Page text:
Storing Sails and Engines
Taking the mainsail off the gaff & the mizzen off it’s mast each time is a bit of a time consuming nuisance. There is no elegant & simple solution to this but rolling them around their spars & having some sleeves made up to protect them is about the best you can do. Alternatively, tow with your cockpit cover on fitted over the spars & under the Spanset.
If you tow with an overall cover on, put the primary Spanset under it to prevent chafe between webbing & spars which will considerably shorten the life of tour cover.
THE COASTER ALTERNATIVE
Tying down a Coaster can be a bit simpler.
The mainmast lowers down into it’s crutch with the luffspar alongside it.
Tie the mast down at the crutch with a rope from one aft mooring cleat, up & round the mast a turn & back down to the other mooring cleat. use the free end to capture the traveller ring.
The other spars & sails can be put into the cabin, leaving out the lower washboard, & tying them down using the centreplate uphaul rope & some padding to stop the companionway threshold biting into anything.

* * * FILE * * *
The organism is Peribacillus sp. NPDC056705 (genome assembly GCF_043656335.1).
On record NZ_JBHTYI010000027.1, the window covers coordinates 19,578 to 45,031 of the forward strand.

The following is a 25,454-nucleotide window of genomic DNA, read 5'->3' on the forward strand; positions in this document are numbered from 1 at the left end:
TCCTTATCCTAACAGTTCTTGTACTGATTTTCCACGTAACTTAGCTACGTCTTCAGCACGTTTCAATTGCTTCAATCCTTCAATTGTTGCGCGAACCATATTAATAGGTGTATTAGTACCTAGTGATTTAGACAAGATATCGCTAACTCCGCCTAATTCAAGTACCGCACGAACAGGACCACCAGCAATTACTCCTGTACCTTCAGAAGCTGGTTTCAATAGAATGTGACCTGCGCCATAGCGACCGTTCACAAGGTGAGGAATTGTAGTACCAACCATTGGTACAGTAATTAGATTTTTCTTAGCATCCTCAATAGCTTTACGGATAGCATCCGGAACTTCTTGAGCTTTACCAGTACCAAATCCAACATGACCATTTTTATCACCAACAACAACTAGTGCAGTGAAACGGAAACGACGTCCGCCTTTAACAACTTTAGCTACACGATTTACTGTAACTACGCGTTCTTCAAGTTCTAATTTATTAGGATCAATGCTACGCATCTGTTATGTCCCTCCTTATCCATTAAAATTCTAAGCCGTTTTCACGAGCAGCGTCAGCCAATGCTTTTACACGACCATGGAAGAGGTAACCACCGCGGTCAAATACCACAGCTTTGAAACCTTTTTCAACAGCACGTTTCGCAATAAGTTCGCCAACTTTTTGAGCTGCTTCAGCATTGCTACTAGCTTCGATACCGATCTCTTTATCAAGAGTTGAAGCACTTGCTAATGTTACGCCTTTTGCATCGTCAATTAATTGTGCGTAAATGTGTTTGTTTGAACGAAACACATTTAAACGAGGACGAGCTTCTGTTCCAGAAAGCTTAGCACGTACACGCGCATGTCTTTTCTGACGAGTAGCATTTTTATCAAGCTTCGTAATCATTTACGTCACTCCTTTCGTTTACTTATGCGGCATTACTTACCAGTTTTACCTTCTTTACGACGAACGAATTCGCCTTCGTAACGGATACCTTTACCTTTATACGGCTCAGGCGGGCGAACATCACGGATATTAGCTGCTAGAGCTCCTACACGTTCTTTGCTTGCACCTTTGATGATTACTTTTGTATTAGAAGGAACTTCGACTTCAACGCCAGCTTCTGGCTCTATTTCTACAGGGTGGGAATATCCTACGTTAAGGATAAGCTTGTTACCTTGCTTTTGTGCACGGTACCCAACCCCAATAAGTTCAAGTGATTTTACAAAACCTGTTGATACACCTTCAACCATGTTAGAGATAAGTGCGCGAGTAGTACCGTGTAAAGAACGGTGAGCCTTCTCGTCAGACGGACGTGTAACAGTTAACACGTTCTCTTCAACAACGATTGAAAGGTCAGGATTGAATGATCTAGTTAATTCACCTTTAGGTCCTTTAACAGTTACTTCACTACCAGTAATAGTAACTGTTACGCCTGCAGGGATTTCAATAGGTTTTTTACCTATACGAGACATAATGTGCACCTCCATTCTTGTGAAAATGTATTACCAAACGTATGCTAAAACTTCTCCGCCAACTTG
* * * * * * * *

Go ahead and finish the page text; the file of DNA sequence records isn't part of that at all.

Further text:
The drawback of this system is possible water ingress into the cabin & general loss of security for which we offer an elegant solution. We can supply spar stocks to replace the lower washboard which will cosset your spars & oars each in their individual, leather lined cradle. We also have sail socks - a pair of short sleeves (in white washable fabric with Drascombe logo) to fit over spar & sail to protect the length exposed beyond the cabin. This keeps the spars & sails safe, keeps water out of the cabin & allows the hatch to be locked for security.
If you are the proud owner/user of a Churchouse Boats rudder stowage gizmo, you may also tow with the rudder in place, supported on it's gizmo, provided that you securely tie the tiller to the mast. Not having to wrestle with the malevolent monster is a big plus!
Some people insist on taking the engine off each time & stowing it on the floorboards at the front end or even in the tow vehicle. I am far too lazy for that! Lash the engine leg to the transom so you are not relying on the engine’s own mechanical tilt lock & don’t forget to cover the prop with a decent bag or sailing bucket. I have an eye bolted to the inside of my transom. The drawstring of the bag that covers the prop ties up to it to act as lashing.